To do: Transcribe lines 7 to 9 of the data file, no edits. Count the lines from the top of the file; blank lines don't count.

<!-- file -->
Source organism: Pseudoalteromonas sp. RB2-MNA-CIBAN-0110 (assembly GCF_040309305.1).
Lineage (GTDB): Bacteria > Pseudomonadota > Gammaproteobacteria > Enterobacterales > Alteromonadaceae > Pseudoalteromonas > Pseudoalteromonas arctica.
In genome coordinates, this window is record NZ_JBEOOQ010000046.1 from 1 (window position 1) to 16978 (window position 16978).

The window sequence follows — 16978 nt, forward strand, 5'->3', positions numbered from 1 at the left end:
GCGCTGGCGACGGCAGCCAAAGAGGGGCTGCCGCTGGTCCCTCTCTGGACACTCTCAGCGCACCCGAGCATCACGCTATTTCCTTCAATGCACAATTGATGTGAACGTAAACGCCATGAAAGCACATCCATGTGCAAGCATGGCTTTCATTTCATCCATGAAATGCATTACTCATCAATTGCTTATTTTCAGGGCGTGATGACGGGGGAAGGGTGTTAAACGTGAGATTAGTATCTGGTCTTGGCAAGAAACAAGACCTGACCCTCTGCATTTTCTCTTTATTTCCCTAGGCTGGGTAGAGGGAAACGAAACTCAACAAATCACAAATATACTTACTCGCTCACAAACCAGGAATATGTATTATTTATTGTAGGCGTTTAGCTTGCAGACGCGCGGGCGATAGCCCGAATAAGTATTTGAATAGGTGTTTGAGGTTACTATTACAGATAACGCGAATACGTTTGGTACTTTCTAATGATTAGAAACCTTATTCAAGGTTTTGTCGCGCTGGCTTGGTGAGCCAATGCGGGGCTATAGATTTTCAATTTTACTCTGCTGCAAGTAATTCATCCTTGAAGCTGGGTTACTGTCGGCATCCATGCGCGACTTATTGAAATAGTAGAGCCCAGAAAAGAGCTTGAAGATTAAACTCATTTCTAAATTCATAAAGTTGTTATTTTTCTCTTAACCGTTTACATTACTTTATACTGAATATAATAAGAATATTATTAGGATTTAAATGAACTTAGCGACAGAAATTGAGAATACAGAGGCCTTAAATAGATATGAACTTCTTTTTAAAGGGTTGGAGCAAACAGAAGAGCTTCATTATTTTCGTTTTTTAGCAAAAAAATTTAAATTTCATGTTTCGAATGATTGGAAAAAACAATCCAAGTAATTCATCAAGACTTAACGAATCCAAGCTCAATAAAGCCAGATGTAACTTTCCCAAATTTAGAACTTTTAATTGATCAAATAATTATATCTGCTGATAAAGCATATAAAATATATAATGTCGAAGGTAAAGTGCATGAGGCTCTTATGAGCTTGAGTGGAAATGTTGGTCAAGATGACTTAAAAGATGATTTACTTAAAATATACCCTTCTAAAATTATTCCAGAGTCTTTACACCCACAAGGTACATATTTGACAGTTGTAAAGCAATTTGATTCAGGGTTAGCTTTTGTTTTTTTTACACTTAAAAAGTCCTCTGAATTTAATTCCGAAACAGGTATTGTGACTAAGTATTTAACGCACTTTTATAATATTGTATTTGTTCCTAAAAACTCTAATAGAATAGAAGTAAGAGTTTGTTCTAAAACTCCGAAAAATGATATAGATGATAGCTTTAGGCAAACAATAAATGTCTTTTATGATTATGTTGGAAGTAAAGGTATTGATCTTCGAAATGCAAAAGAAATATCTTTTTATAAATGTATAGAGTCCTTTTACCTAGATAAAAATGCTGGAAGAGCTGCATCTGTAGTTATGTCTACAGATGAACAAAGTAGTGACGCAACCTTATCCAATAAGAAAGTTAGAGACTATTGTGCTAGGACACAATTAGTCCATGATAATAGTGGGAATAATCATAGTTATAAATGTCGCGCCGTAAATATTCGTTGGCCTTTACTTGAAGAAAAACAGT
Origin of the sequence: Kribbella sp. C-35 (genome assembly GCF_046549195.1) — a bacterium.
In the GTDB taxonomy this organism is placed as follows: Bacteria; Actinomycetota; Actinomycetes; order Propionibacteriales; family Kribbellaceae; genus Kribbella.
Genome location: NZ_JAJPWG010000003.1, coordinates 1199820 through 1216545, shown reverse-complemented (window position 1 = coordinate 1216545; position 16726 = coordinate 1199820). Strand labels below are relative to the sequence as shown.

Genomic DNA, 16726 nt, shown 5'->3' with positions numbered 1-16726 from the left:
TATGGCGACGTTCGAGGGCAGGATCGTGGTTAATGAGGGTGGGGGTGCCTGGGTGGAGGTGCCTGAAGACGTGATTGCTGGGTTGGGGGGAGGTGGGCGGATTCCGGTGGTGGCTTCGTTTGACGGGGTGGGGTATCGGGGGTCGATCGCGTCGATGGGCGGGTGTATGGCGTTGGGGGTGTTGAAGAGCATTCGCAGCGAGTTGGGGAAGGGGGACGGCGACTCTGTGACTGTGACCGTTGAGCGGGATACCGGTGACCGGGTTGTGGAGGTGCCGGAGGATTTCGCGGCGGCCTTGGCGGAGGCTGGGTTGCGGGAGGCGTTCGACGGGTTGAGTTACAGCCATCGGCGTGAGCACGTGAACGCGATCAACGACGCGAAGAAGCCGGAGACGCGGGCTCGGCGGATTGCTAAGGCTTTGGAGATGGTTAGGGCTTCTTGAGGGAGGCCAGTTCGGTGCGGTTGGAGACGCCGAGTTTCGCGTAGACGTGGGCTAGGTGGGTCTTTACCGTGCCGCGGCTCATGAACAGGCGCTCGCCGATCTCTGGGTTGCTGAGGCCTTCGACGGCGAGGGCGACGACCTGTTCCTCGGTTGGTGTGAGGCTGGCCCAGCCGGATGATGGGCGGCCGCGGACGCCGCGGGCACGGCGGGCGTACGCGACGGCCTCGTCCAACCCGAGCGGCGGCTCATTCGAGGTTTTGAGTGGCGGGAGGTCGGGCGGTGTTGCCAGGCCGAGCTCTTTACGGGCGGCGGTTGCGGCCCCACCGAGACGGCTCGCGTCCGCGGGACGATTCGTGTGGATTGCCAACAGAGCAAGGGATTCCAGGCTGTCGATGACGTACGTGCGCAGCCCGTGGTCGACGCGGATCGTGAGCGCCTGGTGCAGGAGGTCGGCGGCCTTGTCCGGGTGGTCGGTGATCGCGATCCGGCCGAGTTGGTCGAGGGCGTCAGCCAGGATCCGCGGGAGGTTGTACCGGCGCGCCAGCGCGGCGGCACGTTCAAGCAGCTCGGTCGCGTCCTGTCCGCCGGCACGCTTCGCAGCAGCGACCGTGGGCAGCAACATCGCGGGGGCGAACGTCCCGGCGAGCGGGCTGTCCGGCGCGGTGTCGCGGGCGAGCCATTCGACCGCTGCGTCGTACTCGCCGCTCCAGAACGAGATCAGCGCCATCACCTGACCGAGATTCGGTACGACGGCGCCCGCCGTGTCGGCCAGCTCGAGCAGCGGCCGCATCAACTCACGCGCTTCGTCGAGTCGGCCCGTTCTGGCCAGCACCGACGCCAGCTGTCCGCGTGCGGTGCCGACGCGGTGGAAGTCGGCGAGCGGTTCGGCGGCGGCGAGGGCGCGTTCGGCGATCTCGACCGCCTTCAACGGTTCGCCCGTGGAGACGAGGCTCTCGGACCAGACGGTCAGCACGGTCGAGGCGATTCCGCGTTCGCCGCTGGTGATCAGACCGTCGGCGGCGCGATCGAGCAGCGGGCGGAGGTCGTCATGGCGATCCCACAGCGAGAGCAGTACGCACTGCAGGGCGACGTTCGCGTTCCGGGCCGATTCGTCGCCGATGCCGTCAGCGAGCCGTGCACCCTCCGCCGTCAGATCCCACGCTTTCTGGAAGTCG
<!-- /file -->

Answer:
In the GTDB taxonomy this organism is placed as follows: Bacteria; Actinomycetota; Actinomycetes; order Propionibacteriales; family Kribbellaceae; genus Kribbella.
Genome location: NZ_JAJPWG010000003.1, coordinates 1199820 through 1216545, shown reverse-complemented (window position 1 = coordinate 1216545; position 16726 = coordinate 1199820). Strand labels below are relative to the sequence as shown.

Genomic DNA, 16726 nt, shown 5'->3' with positions numbered 1-16726 from the left: